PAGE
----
Lynn, Christopher W. and Danielle S. Bassett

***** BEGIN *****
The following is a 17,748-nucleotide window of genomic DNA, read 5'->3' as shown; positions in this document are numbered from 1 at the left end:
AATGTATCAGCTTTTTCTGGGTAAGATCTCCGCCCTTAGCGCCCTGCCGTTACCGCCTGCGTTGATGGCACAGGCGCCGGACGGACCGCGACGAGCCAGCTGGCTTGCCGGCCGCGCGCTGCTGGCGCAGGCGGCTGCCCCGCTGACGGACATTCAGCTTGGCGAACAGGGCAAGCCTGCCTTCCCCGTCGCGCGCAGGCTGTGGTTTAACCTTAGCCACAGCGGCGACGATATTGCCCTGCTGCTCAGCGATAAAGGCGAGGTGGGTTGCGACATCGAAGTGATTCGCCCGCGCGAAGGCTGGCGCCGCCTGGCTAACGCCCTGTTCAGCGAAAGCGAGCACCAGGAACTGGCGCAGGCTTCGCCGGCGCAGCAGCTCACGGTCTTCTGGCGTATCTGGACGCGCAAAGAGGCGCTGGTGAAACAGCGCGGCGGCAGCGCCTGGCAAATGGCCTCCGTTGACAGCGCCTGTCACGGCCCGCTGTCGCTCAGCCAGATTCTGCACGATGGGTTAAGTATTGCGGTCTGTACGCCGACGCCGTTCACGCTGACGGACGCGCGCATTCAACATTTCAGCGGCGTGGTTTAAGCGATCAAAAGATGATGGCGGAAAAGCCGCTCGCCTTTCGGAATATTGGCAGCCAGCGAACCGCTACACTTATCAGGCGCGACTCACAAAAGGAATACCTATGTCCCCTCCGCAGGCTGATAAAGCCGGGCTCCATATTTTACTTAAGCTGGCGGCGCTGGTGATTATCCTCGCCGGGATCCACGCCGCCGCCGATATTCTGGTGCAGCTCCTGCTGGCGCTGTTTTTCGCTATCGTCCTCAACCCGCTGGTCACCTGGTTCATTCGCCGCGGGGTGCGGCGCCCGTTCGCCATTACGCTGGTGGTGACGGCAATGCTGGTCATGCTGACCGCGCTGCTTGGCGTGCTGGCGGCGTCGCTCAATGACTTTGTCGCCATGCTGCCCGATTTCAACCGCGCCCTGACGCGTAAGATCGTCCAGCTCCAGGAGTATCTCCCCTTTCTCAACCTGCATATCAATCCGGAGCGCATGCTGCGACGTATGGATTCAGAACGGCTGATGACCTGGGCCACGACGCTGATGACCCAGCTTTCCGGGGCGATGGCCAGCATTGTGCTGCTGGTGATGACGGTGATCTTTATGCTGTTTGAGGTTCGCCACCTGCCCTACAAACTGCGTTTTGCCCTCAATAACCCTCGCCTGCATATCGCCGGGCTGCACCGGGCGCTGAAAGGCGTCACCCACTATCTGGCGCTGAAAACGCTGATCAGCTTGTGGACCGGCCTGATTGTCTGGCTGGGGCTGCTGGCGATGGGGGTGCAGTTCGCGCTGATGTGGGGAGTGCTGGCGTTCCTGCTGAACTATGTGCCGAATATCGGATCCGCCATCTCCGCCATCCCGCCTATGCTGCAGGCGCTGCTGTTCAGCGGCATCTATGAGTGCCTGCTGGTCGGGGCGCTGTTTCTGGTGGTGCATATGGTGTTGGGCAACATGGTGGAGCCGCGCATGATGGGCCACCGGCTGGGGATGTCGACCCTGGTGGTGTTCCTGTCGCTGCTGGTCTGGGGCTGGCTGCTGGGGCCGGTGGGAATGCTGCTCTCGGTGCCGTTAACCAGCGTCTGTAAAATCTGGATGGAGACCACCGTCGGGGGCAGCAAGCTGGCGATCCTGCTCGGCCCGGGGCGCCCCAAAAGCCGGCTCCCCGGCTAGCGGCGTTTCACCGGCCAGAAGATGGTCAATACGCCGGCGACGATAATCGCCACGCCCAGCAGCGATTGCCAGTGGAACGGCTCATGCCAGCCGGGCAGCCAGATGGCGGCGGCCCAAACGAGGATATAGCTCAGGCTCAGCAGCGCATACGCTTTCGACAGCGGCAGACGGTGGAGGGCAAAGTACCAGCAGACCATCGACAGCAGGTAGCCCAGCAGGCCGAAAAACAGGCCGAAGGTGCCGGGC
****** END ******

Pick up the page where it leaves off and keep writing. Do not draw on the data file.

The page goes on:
Many complex networks depend upon biological entities for their preservation. Such entities, from human cognition to evolution, must first encode and then replicate those networks under marked resource constraints. Networks that survive are those that are amenable to constrained encoding-or, in other words, are compressible. But how compressible is a network? And what features make one network more compressible than another? Here, we answer these questions by modeling networks as information sources before compressing them using rate-distortion theory. Each network yields a unique rate-distortion curve, which specifies the minimal amount of information that remains at a given scale of description. A natural definition then emerges for the compressibility of a network: the amount of information that can be removed via compression, averaged across all scales. Analyzing an array of real and model networks, we demonstrate that compressibility increases with two common network properties: transitivity (or clustering) and degree heterogeneity. These results indicate that hierarchical organization- which is characterized by modular structure and heterogeneous degrees-facilitates compression in complex networks. Generally, our framework sheds light on the interplay between a network's structure and its capacity to be compressed, enabling investigations into the role of compression in shaping real-world networks.